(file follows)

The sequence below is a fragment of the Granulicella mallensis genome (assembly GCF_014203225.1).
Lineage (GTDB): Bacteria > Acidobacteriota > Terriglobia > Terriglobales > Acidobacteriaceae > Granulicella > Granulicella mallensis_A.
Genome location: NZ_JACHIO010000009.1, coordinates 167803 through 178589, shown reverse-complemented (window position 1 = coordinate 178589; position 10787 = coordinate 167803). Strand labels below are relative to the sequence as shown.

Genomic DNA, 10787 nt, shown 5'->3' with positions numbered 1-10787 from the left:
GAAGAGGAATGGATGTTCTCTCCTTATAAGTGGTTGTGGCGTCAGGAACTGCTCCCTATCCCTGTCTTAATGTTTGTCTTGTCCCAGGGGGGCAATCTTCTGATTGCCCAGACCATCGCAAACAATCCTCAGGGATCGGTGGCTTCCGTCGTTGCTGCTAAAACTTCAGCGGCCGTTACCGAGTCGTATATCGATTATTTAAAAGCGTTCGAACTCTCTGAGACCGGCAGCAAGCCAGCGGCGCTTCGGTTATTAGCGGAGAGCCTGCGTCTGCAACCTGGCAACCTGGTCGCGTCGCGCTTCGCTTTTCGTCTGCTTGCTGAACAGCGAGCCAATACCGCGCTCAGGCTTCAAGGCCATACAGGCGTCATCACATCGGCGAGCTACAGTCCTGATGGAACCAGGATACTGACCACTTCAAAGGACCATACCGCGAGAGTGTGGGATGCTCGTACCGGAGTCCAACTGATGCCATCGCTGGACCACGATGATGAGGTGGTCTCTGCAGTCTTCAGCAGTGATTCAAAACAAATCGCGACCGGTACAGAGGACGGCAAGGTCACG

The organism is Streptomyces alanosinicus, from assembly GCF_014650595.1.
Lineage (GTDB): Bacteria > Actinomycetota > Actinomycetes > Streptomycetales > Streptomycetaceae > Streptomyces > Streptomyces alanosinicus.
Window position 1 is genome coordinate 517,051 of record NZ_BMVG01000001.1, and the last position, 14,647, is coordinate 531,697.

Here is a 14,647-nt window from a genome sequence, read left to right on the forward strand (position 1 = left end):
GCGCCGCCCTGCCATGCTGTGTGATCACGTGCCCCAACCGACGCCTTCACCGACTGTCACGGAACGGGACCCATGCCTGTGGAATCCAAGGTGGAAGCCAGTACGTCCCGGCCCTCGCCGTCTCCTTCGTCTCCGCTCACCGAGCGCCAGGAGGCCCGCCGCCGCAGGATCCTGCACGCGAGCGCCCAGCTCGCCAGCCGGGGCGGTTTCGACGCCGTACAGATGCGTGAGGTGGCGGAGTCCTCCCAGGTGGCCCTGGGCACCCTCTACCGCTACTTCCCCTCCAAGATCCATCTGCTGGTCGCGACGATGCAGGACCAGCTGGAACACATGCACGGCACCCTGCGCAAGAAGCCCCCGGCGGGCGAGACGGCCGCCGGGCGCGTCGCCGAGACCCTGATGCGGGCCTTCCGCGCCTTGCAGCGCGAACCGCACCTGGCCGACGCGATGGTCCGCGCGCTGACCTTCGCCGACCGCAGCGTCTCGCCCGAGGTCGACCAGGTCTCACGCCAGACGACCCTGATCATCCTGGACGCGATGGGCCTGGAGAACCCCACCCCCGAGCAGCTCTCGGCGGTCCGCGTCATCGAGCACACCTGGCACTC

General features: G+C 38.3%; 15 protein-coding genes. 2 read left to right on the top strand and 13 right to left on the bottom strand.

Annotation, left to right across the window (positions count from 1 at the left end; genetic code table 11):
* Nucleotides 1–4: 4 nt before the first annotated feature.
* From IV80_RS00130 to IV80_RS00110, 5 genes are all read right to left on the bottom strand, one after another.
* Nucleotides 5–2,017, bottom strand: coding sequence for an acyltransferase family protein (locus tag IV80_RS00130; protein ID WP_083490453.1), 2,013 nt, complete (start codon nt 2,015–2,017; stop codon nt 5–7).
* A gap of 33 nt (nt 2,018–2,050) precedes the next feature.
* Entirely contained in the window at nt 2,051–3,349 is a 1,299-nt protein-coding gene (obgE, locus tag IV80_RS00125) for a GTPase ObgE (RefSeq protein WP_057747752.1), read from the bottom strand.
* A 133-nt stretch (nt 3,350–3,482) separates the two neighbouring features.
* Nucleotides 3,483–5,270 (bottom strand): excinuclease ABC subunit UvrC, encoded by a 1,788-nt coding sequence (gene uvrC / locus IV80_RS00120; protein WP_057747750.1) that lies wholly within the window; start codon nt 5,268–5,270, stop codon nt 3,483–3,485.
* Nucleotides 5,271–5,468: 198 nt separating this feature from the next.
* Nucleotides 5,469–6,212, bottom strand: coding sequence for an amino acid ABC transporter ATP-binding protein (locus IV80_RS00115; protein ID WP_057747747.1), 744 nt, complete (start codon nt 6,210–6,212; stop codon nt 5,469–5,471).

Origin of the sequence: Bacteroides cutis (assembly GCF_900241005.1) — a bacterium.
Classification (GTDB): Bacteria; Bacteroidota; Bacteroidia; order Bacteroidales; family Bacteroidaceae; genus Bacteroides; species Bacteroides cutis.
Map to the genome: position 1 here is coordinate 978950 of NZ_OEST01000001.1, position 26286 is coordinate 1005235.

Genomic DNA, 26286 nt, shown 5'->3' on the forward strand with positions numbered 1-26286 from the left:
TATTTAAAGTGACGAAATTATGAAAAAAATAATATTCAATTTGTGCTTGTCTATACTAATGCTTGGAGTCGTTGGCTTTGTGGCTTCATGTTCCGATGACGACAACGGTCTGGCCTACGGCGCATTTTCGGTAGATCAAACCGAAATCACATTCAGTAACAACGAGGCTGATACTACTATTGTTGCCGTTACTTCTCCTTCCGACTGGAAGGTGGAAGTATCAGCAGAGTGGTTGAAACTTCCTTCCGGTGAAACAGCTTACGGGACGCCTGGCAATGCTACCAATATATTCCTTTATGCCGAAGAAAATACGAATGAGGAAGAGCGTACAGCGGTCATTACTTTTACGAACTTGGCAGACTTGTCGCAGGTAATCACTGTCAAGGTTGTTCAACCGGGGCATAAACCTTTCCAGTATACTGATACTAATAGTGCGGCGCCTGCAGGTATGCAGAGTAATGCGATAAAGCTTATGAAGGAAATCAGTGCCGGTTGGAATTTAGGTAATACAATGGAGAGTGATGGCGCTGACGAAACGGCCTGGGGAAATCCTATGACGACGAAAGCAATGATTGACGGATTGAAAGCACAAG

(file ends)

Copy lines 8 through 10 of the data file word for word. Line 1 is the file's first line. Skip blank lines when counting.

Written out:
Window position 1 is genome coordinate 517,051 of record NZ_BMVG01000001.1, and the last position, 14,647, is coordinate 531,697.

Here is a 14,647-nt window from a genome sequence, read left to right on the forward strand (position 1 = left end):
GCGCCGCCCTGCCATGCTGTGTGATCACGTGCCCCAACCGACGCCTTCACCGACTGTCACGGAACGGGACCCATGCCTGTGGAATCCAAGGTGGAAGCCAGTACGTCCCGGCCCTCGCCGTCTCCTTCGTCTCCGCTCACCGAGCGCCAGGAGGCCCGCCGCCGCAGGATCCTGCACGCGAGCGCCCAGCTCGCCAGCCGGGGCGGTTTCGACGCCGTACAGATGCGTGAGGTGGCGGAGTCCTCCCAGGTGGCCCTGGGCACCCTCTACCGCTACTTCCCCTCCAAGATCCATCTGCTGGTCGCGACGATGCAGGACCAGCTGGAACACATGCACGGCACCCTGCGCAAGAAGCCCCCGGCGGGCGAGACGGCCGCCGGGCGCGTCGCCGAGACCCTGATGCGGGCCTTCCGCGCCTTGCAGCGCGAACCGCACCTGGCCGACGCGATGGTCCGCGCGCTGACCTTCGCCGACCGCAGCGTCTCGCCCGAGGTCGACCAGGTCTCACGCCAGACGACCCTGATCATCCTGGACGCGATGGGCCTGGAGAACCCCACCCCCGAGCAGCTCTCGGCGGTCCGCGTCATCGAGCACACCTGGCACTC